If it’s any consolation I had such a ridiculously similar situation that I had to check you had written ‘BT’ and not ‘Virgin’. The difficulty is that switching providers doesn’t seem to solve the issue which is, obviously, detrimental to working at home.

    This is why I have staked out multiple Free WiFi cafes that take no more than 15 minutes for me to get to from my house.

    • Judy says:

      You’re right, Kaitlyn, it seems provision is just generally bad, and I can’t understand why Ofcom doesn’t appear to be tackling it.
      Cafes are a good resort for those near them, but I feel for people in the country who don’t have that option, and of course if you’re used to working from home, it’s as disruptive to uproot yourself and try to work in a new environment as it would be for an office worker to suddenly have to work from home.

  3. Sharon says:

    BT keep sending me offers to switch but I hear too many stories like this to even consider it. I pay over the odds to Demon but I rarely have a problem and the times I do everything is sorted practically before I realise there is a problem.

    Part of the BT problem I think is that, if it’s a home address then you get the ‘home’ service – I wonder what a business premise gets in the way of service?

    • Judy says:

      As an ex BT man Andy insists we pay extra for a business service because you do get a quicker response. I’m not sure what would happen if we had a home package!

  4. Paul Graves says:

    I agree with Sharon. We have Sky broadband here, and it may not be the cheapest or best, but it’s been pretty reliable for us, so I dare not try to change it!

    At work the serious networks we use are managed by a huge company who can provide just as bad service as people here are describing. If you are lucky enough to contact a helpful person then a problem may get sorted out quickly, but otherwise you’re back to sobbing and screaming down the phone.

  5. Peter Domican says:

    Similar experiences with BT. Speed varies from ok to dog slow. Investigation seems to come down to ‘Your line dropped out at 7am but it’s ok now.’ I don’t need mega speed but much below 2Mb and it becomes difficult to work from home.

    • Judy says:

      That sounds horribly familiar, and there seems little chance of pinning down a fault if it occurs outside the 8-5 or whatever it is. Doubly infuriating if you’re a home worker who doesn’t stick to those hours.

  6. That’s not a good story there and you have my sympathies. I don’t think I’ll moan about our connection again now as my problems are insignificant (we live in the countryside without ‘real’ broadband).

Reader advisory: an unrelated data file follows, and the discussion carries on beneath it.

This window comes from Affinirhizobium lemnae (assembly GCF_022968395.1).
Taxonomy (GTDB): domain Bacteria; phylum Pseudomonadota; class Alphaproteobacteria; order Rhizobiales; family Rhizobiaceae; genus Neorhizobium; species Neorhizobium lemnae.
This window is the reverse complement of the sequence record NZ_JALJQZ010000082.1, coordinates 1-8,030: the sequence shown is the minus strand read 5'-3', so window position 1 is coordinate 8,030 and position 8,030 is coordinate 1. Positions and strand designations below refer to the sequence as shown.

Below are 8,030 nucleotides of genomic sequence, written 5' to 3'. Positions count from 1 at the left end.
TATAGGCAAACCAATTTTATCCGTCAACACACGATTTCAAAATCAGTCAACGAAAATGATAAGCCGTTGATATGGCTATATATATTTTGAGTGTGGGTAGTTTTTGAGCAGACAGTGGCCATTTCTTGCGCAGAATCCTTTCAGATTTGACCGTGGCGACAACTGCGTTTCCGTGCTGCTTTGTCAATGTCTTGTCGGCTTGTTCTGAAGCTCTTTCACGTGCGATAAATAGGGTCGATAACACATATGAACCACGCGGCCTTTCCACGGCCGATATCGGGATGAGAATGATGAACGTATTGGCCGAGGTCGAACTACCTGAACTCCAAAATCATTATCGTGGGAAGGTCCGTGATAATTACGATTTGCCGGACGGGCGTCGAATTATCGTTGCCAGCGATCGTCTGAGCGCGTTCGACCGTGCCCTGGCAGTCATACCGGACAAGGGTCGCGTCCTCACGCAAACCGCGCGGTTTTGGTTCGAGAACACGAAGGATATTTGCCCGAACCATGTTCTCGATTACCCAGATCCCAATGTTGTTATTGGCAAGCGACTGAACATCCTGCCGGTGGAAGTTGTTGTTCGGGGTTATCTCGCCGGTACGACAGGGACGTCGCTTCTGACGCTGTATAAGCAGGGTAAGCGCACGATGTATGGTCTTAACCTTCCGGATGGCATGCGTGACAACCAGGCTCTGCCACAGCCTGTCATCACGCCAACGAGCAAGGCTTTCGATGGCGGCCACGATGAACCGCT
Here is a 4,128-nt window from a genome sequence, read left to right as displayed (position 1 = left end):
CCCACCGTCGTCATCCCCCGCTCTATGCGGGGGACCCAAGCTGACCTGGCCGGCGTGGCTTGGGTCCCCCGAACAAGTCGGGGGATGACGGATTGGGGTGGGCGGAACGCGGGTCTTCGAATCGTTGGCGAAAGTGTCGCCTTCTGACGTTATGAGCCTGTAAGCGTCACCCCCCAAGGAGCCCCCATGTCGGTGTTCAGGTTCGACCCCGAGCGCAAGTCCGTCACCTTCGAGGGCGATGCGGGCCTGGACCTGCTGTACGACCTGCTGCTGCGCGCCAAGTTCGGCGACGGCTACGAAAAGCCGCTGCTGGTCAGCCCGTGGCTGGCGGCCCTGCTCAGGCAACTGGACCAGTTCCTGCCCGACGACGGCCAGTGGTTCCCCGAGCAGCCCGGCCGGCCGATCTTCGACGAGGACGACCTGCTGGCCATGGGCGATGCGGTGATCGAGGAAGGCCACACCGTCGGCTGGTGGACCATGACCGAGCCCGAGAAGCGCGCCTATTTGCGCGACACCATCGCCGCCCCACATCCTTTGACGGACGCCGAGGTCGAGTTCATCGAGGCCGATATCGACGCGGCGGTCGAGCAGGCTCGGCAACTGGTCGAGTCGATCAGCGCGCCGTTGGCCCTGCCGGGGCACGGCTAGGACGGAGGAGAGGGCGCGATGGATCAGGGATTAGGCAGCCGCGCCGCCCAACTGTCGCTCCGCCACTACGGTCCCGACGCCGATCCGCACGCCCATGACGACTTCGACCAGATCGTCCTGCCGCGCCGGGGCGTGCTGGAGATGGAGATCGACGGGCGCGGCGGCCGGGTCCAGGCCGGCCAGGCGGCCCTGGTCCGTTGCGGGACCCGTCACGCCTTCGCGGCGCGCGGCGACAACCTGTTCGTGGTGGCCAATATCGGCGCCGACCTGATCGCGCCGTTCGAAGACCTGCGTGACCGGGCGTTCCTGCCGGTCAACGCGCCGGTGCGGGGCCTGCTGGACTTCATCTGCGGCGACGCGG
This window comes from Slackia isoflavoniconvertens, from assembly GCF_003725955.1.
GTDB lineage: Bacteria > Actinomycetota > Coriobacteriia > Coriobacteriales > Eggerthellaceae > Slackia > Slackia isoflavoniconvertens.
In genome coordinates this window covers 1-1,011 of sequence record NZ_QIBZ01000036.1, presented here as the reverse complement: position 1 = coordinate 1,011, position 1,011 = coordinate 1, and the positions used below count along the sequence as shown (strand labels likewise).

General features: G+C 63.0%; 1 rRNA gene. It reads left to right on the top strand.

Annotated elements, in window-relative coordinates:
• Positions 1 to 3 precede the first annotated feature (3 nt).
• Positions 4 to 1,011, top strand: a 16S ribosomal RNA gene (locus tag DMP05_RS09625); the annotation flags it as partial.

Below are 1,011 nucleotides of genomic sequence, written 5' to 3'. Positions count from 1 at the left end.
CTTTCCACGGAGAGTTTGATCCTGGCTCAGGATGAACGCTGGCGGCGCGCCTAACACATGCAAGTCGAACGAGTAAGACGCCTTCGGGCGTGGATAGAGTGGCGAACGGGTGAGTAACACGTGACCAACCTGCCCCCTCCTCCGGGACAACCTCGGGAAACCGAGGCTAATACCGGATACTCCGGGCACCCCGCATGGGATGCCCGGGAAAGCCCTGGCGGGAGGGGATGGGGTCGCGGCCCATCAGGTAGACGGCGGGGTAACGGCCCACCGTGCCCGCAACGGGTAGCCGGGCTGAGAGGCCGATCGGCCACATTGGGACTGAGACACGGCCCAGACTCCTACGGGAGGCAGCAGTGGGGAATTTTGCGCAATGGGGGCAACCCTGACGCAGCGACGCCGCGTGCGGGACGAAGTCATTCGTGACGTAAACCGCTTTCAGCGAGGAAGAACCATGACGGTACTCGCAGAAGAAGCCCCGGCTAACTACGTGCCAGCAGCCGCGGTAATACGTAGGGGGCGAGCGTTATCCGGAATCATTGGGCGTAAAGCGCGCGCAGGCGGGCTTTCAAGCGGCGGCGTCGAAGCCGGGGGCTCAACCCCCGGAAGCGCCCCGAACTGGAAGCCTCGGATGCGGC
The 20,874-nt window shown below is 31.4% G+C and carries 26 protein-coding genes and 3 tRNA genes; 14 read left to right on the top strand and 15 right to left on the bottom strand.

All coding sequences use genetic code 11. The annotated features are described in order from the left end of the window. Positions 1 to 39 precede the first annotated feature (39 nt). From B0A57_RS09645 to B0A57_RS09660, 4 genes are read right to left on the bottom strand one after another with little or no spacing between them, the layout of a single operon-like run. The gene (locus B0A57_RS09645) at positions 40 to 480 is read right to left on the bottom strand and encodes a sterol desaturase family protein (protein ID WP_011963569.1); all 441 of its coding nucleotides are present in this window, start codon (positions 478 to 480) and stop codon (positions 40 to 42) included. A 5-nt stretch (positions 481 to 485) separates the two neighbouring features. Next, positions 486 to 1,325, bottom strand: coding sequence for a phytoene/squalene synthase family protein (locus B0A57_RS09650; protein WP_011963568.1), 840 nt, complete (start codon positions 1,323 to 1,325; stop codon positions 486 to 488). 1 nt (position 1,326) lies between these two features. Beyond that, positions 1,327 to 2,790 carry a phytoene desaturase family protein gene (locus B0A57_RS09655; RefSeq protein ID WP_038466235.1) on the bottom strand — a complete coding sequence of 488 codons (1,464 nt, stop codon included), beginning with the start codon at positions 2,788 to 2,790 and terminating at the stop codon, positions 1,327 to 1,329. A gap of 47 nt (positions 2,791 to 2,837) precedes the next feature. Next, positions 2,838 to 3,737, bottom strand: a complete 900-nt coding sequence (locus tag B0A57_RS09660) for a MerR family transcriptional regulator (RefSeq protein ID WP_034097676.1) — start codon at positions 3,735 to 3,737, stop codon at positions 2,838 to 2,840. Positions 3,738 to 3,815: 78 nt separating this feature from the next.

My advice for the day would be

    1) breathe

    2) Have a ‘broadband not working plan’ where you have an on-going project to do that doesn’t involve being dependent on BT

    3) As already mentioned, have a plan for where you can get connection elsewhere but see it as a treat or an escape from the usual routine

    4) Just to say that I know these are easier said than done :)

  7. Liz says:

    Sorry to say I don’t have any positive stories for you either. I’ve been without a working phone for the best part of a fortnight with no end in sight and no explanation or apology either (the first chap who came out said he’d never seen a fault like ours before – and nobody’s been back since…).

    Fortunately – and this is the odd thing, and I’m crossing ALL my fingers as I write this – the broadband still works. But I’m reduced to making expensive calls on a mobile in a village with a very unreliable mobile signal, or using Skype which can be equally dodgy and which not all my clients can cope with. I’ve rerouted my office number to the mobile, which is ok when I have a signal…

    I like Kate’s advice!

    • Liz says:

      I just have to give a tiny update on this. Our phone is now fixed. And the reason? My other half emailed the CEO of BT last night to complain.

      Cynical, us?

      • Judy says:

        Go straight to the top – usually works, doesn’t it? Is this email address available to the public, or perhaps from yourself for a small fee ;-)
        Another tip for those on Twitter is to tweet about BT and it will get picked up by BTCare who will try and sort it out for you. It’s worked for us in the past.

    • Judy says:

      That’s always a really comforting thing to be told, isn’t it, whether you’re talking health, cars, phones or anything else – ‘Mm, well, I’ve never seen anything like this before…’ We don’t want to know that, actually, we want to hear you are going to fix it, and right now :-/

  8. Caradiaz says:

    We have just switched to Talk Talk following the advice of a friend who lives around the corner and told us he had superspeedy internet. Despite my fears about the change over, I am pleased to report that it took place yesterday and it was totally stress-free: we were only without phone and internet for about 5 minutes and we do indeed have a very speedy connection now.